By Rob Potter
JEFFERSONVILLE It’s just before 7 p.m. on a Thursday night in late December and the 1938 gymnasium at the Sullivan West Elementary School in Jeffersonville is filled with men of various ages doing some stretching exercises, dribbling basketballs and practicing their jump shots.
Soon six team captains are chosen and they select their teams from the guys standing in front of them. With six teams chosen most of which have five players, while a couple have a sixth player the decision is made to also use the school’s 1961 gym in order to play games.
Then at 7 p.m., fullcourt games begin in both gyms and continue for the next two hours.
Every Monday and Thursday night for nine months of the year, the men gather to play in this recreational basketball program.
“We’re here every Monday and Thursday night from September through June,” said Ed Justus, who is the leader of the program.
He was quick to point out that the program does not have games when school is closed due to inclement weather or a holiday break.
“This program has been going on for a long time,” said Justus, a Jeffersonville resident and mayor of the village. “I have been playing in this program for 30 years.”
Justus, who took over running the program from Jim Hammett a few years ago, noted that most of the men who participate in the program live in the Sullivan West Central School District. There are a few players who live elsewhere in the county. Anyone is welcome to come and participate.
To help cover the necessary insurance costs for using the school’s facilities, each player pays $2 to play for the evening.
There are some slight variations in the games compared to a high school or college game. There is no timed quarters or halves the winner is the first team to reach seven points. Each basket no matter if it’s a layup or a halfcourt shot is worth one point. The players call their own fouls and keep track of the score.
When a game ends, the winning team remains on the court and the team that was resting on the sideline steps up to challenge that winning team.
“Most of the players are in their 20s and some are in their 30s and 40s,” Justus said. “There are a few players in their 50s. I am 55 years old and probably one of the oldest guys out here playing. But I have been playing basketball my whole life and I am happy I can still get out on the court and play.”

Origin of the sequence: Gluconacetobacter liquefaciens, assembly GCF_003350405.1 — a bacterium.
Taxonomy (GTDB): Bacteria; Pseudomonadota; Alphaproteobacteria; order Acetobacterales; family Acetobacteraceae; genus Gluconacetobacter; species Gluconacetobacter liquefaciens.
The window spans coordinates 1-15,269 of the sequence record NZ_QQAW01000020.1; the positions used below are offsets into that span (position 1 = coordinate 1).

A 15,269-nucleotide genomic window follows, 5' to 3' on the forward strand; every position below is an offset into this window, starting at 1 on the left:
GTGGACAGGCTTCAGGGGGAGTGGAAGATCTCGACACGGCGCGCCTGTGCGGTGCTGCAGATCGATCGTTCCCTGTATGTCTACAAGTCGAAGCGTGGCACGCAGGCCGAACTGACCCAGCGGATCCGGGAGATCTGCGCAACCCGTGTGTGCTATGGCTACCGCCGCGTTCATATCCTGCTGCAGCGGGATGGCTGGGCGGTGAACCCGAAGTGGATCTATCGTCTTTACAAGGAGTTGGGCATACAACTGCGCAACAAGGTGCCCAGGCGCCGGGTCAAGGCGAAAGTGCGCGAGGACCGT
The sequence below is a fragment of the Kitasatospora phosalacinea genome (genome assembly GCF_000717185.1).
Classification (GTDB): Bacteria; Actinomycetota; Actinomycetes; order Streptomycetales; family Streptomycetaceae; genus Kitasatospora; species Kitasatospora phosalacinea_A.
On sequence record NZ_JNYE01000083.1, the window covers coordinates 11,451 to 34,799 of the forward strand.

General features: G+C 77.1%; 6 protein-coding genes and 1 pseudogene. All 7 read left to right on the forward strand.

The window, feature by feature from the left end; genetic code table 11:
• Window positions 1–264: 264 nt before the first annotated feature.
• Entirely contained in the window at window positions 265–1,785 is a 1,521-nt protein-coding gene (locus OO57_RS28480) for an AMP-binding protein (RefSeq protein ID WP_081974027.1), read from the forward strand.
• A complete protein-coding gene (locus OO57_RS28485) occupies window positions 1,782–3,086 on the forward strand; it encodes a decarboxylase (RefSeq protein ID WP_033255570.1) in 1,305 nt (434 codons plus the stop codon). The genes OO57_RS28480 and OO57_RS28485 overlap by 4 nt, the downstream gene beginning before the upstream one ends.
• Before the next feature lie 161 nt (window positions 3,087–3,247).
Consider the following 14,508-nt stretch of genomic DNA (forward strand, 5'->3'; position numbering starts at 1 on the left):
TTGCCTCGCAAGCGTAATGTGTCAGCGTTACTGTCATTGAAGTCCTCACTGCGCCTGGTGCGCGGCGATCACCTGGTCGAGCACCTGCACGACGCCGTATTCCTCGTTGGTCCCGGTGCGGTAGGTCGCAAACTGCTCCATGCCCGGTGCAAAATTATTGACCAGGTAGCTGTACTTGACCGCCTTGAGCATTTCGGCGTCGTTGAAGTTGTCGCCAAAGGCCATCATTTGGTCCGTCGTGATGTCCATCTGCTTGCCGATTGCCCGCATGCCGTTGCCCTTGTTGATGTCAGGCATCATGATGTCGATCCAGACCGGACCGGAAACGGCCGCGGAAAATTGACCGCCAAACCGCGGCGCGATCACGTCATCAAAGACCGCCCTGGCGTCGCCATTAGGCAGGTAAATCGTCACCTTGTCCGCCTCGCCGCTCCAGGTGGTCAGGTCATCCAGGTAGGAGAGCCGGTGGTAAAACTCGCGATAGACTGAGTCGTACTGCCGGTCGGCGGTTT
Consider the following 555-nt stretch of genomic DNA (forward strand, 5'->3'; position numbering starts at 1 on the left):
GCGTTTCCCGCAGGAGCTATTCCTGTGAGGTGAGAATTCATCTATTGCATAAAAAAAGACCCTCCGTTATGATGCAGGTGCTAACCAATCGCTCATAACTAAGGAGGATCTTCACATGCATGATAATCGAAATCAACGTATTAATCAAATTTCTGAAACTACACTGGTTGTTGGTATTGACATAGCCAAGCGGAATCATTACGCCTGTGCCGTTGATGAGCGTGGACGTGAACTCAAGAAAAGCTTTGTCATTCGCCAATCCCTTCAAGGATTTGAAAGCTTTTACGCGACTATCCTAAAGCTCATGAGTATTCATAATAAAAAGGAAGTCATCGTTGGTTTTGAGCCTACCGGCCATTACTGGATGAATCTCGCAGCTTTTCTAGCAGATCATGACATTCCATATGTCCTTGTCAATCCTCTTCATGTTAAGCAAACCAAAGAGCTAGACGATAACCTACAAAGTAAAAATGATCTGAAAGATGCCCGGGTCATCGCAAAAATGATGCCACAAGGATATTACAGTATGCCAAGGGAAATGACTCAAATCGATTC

Justus explained that on a typical night, an average of 15 to 18 players show up to play. But during December and January, that number grows as several guys who are home from college come to the school ready to go. For example, on Thursday, Dec. 22, more than 30 men played.
Justus noted the program would not be successful without the cooperation of the Sullivan West Central School District.
“The school administration and custodians treat us very well,” he said. “Whatever we need, they try to accommodate us.”
Many of the guys who participate in the program played basketball in high school. Some even played basketball in college. But they all enjoy getting on the court two nights a week to play the sport they love.
Jason White, a 2002 graduate of Eldred Central School, has been attending the program for about two years. While at Eldred, he played two years on the junior varsity team and two years on the varsity team. He then played one season for the Penn State Schuykill men’s basketball team, a National Collegiate Athletic Association (NCAA) Division III team.
“I like being able to come here twice a week and play good basketball,” White said. “It’s nice because we pick teams every night so you get to have some new teammates each time. I just like playing as much basketball as I can.”
White, a 27-year-old Jeffersonville resident, also enjoys the level of competition in the program.
“All of these guys want to come out and show they can still play,” he said.
One of the younger guys to play in the program is R.J. Rosa, a 2010 Sullivan West graduate who is now majoring in Graphic Design at Sullivan County Community College.
He was a member of the SW varsity team for three seasons and likes being able to keep his hoop skills sharp by playing in the program.
“I like that it is very competitive but fun at the same time,” Rosa said. “There are a lot of good players in this program. The games are competitive, but after the games everybody is friendly.”
Twenty-two-year-old Derek Hahn of Youngsville was a three-year member of the SW varsity basketball team before graduating in 2007. He then played four years of college basketball at the NCAA Division III level for SUNY IT in Utica and SUNY Oneonta. In those four seasons, Hahn scored 1,059 points and grabbed 900 rebounds.
“It’s a lot of fun and a great way to keep in shape,” Hahn said. “It’s really competitive. For just $2 a night, you can come here and play basketball with some really good players and have fun. You can’t beat that.”